WASHINGTON, Sept. 18 (UPI) — A food-safety bill with bipartisan support that passed the House more than a year ago has been stalled in the Senate by its opponents, officials say.
The bill intended to fix many of the problems in the nation’s food-safety system is a priority for the Obama administration and has the backing of both industry and consumer groups, but it has been hobbled by a tight Senate calendar, one stubborn senator and advocates for small farmers, The New York Times reported.
With many bills needing to be passed before senators leave in October to campaign, Senate Majority Leader Harry Reid of Nevada sought a routine agreement to limit debate on the measure.
But Senator Tom Coburn, R-Okla., refused, saying the powers granted to the Food and Drug Administration in the bill would have financial costs, and those costs need to be offset by spending reductions.
Reid criticized Coburn Thursday, saying, “In light of recent events like the egg recall in Iowa, it is unconscionable that Senator Coburn and his Republican colleagues are putting politics ahead of a common-sense, bipartisan bill to ensure that the food products our families consume every day are safe.”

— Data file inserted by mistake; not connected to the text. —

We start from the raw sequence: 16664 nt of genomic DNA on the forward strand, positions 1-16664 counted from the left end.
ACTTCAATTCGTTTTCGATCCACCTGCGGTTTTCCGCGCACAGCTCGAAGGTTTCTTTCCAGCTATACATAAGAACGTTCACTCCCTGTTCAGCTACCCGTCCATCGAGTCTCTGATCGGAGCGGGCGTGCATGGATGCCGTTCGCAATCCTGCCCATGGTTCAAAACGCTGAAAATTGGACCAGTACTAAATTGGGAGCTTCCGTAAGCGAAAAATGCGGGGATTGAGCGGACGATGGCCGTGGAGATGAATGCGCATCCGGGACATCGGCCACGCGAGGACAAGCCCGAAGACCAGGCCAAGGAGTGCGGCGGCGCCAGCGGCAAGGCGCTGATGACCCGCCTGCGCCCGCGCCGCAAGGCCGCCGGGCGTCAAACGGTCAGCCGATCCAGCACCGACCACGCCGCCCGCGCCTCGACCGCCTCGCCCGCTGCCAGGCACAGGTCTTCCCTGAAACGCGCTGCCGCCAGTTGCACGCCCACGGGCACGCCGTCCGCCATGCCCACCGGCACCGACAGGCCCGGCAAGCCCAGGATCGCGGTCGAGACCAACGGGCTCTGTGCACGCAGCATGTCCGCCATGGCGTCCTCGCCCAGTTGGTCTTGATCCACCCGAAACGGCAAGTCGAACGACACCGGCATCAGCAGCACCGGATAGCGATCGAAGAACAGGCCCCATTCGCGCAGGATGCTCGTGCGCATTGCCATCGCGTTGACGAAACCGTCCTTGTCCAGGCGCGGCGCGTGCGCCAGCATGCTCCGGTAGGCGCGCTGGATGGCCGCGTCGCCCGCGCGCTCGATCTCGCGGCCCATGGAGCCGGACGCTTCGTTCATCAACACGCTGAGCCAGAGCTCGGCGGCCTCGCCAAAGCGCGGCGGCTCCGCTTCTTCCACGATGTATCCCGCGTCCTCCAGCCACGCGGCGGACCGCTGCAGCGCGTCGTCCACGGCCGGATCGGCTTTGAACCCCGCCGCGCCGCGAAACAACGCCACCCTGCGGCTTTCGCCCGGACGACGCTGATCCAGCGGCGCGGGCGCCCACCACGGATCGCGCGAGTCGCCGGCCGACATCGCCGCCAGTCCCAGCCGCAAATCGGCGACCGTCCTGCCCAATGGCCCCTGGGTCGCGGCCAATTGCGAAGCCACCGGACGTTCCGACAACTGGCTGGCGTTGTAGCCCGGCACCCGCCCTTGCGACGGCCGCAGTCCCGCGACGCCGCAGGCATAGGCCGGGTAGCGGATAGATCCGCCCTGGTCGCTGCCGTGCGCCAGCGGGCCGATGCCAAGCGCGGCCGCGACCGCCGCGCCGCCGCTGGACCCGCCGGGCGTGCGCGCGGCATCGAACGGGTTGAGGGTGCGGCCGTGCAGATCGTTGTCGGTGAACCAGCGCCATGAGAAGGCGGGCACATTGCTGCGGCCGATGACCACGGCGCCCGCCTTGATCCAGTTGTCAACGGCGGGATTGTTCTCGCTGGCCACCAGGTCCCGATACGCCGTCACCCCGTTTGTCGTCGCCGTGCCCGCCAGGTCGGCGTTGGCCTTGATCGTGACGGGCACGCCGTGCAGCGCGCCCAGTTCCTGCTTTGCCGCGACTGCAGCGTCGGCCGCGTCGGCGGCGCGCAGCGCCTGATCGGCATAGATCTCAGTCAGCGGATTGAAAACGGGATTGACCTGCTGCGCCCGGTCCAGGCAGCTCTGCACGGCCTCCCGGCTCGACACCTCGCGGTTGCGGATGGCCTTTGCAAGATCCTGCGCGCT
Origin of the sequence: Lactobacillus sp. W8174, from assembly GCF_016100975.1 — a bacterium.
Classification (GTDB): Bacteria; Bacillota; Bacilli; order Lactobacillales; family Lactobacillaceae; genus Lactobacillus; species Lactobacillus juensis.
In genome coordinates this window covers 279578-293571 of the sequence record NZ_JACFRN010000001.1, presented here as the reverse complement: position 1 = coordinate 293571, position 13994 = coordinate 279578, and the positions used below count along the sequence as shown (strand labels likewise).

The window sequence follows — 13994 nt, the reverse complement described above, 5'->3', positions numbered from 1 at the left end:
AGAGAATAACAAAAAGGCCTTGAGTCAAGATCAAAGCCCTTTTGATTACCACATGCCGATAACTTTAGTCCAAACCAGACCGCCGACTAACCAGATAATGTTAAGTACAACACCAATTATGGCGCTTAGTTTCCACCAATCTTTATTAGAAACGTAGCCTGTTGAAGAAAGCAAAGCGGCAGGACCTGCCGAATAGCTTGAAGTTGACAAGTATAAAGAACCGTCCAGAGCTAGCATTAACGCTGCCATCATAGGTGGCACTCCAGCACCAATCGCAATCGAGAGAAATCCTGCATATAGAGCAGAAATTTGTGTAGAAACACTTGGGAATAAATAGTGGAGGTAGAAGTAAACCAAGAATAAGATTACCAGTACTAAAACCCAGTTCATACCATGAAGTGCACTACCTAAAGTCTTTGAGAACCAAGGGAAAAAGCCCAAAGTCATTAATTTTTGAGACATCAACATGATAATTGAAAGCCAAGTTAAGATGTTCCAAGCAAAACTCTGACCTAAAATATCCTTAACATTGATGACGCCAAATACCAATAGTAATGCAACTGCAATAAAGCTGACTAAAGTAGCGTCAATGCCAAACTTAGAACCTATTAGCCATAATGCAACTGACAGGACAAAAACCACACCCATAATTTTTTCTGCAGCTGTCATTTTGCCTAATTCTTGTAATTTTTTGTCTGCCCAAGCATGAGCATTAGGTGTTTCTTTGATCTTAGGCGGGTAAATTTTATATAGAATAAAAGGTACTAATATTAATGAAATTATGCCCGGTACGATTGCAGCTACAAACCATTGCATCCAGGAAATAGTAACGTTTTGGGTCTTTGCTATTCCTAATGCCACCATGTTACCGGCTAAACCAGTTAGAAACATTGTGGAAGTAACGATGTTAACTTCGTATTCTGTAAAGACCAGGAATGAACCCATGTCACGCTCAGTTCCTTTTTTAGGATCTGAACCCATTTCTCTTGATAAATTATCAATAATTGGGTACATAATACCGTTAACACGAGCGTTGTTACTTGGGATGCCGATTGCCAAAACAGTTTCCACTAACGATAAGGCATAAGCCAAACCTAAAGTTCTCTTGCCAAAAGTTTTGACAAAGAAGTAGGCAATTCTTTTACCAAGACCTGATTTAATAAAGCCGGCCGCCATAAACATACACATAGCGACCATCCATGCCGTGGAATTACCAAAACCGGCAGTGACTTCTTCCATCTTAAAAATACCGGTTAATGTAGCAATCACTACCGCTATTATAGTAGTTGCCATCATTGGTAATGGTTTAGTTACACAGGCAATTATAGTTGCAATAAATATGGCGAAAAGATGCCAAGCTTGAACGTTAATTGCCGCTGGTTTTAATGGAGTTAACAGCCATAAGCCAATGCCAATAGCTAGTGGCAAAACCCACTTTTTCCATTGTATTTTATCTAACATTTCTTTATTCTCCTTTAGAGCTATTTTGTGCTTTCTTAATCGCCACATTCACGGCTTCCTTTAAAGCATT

Some small farmers and their advocates have raised complaints about the legislation, arguing that the new regulations would be too costly.
Sen. Jon Tester, D-Mont., said he would offer amendments that were “meant to let state and local laws deal with small producers, and the federal government will deal with the big guys.”
Both industry and consumer advocates say they’re against such exemptions, that all food needs to be safe and that state and local laws often provide few protections.
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